California is sweet; something remembered as soon as I breathed its air. The air was misty blue once I landed; the view from the plain was less appealing: pockets of natural paradise drenched in a city plopped into the dust. The west can’t conceal the manmade scars as well; their trees don’t billow and forgive like New England’s, and the smaller growth isn’t as lush and embracing, covering our mistakes. So poor buildings and rich ones tend to grab the attention.
California is sweet and for a day or a week or a month it is intoxicating and paradise, but I’m already glad it will end after a week; sweet things in too much quantity grow sickening and uncomfortable, too precious not to experience in life but too rarefied and purposeful to be life itself.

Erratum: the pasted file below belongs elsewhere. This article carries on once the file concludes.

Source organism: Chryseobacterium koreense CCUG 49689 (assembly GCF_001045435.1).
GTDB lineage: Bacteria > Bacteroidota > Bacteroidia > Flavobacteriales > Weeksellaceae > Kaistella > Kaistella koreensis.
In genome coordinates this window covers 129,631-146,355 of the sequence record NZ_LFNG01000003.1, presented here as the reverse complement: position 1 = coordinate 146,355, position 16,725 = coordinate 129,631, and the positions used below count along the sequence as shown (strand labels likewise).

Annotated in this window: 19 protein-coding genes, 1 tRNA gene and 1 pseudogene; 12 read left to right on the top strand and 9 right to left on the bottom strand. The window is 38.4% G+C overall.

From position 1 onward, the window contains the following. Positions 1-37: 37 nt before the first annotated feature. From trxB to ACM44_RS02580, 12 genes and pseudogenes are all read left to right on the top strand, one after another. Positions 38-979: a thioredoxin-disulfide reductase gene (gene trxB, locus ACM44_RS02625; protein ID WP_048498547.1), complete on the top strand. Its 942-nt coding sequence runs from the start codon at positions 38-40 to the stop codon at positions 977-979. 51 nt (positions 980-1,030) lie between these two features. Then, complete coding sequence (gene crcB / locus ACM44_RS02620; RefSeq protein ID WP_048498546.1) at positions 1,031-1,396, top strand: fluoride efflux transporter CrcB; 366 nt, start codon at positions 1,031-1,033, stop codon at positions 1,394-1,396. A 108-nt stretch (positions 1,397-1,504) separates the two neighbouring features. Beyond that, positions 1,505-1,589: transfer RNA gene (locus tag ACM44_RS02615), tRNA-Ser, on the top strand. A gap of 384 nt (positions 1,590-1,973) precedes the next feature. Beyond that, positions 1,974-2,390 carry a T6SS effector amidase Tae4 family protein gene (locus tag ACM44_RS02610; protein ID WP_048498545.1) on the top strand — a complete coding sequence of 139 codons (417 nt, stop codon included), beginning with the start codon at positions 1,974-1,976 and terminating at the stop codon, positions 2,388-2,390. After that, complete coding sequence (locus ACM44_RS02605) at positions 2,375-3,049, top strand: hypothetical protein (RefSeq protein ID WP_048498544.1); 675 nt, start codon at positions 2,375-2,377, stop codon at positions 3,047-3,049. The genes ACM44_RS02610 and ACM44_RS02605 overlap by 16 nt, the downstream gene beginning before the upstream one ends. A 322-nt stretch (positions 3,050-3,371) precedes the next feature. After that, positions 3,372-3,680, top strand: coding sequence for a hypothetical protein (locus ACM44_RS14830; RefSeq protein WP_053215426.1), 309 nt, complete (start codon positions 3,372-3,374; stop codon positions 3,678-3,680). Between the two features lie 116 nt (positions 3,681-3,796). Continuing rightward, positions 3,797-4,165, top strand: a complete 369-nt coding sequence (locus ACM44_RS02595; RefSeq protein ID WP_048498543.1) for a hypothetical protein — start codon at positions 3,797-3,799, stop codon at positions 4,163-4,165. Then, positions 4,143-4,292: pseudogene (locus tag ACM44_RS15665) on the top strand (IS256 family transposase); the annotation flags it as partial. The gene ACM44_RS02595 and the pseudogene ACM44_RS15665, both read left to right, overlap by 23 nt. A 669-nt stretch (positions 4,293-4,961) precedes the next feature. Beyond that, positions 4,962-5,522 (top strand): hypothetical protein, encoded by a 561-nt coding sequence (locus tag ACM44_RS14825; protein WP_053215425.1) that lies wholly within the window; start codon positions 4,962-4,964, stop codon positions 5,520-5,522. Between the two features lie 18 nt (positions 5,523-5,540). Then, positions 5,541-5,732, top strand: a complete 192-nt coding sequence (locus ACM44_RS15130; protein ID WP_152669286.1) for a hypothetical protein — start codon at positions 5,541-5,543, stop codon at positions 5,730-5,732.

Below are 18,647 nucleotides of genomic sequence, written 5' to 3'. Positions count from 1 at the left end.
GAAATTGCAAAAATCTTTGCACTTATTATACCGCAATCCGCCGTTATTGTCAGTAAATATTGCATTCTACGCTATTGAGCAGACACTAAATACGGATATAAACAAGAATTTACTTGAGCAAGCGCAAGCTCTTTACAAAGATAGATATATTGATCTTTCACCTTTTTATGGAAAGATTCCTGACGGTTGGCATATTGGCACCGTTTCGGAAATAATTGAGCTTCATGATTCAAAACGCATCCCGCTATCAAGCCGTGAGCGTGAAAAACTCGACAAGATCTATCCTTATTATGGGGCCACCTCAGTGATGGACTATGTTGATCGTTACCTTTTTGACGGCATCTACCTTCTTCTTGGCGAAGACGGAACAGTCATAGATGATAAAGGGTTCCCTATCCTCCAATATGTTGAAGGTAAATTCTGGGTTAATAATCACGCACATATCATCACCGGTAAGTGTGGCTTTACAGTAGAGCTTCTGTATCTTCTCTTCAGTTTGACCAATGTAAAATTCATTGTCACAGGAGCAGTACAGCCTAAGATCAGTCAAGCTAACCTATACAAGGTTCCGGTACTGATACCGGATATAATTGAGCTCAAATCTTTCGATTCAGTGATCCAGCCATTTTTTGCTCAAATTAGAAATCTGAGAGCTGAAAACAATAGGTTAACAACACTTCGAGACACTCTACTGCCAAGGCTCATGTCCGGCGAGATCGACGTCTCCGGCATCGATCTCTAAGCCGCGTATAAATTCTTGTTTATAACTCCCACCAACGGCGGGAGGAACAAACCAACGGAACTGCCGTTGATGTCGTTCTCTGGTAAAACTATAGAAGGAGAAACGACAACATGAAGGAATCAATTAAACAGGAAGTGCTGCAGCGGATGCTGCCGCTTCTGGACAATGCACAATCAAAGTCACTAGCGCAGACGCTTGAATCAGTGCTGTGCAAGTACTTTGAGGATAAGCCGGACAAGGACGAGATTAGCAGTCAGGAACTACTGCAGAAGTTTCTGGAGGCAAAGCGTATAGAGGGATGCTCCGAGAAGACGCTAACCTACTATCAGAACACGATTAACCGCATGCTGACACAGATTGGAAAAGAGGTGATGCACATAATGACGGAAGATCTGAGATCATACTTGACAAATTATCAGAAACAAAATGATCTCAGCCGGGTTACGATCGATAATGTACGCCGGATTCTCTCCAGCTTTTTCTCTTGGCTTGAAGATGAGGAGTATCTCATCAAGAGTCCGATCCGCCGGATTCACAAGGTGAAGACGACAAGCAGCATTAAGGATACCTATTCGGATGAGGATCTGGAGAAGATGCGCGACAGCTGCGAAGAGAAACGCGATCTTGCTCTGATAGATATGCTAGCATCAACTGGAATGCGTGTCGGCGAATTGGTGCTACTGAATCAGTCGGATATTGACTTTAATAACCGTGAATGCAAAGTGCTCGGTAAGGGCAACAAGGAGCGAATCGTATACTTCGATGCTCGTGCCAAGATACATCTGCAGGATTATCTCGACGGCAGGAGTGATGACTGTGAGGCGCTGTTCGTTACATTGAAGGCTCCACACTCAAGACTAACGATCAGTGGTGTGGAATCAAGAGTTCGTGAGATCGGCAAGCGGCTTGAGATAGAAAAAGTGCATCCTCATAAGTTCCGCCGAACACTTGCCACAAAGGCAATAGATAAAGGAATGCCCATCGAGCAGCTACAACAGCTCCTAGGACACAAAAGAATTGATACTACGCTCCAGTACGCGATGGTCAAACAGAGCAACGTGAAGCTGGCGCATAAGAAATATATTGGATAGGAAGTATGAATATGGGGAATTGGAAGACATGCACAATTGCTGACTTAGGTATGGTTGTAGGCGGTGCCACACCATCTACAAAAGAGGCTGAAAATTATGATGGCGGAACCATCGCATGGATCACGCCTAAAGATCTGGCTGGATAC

But what I didn’t know was the sweetness was temporary. As I sat to dinner that night and happily watched the Yankees lose the World Series to Josh Beckett’s stifling arm, a signal fire was set in the countryside’s hills by a lone hunter who was dehydrated, disorientated, and very grateful that he had been rescued before dying alone in the wilderness brush.
It had not rained in San Diego in over 100 days.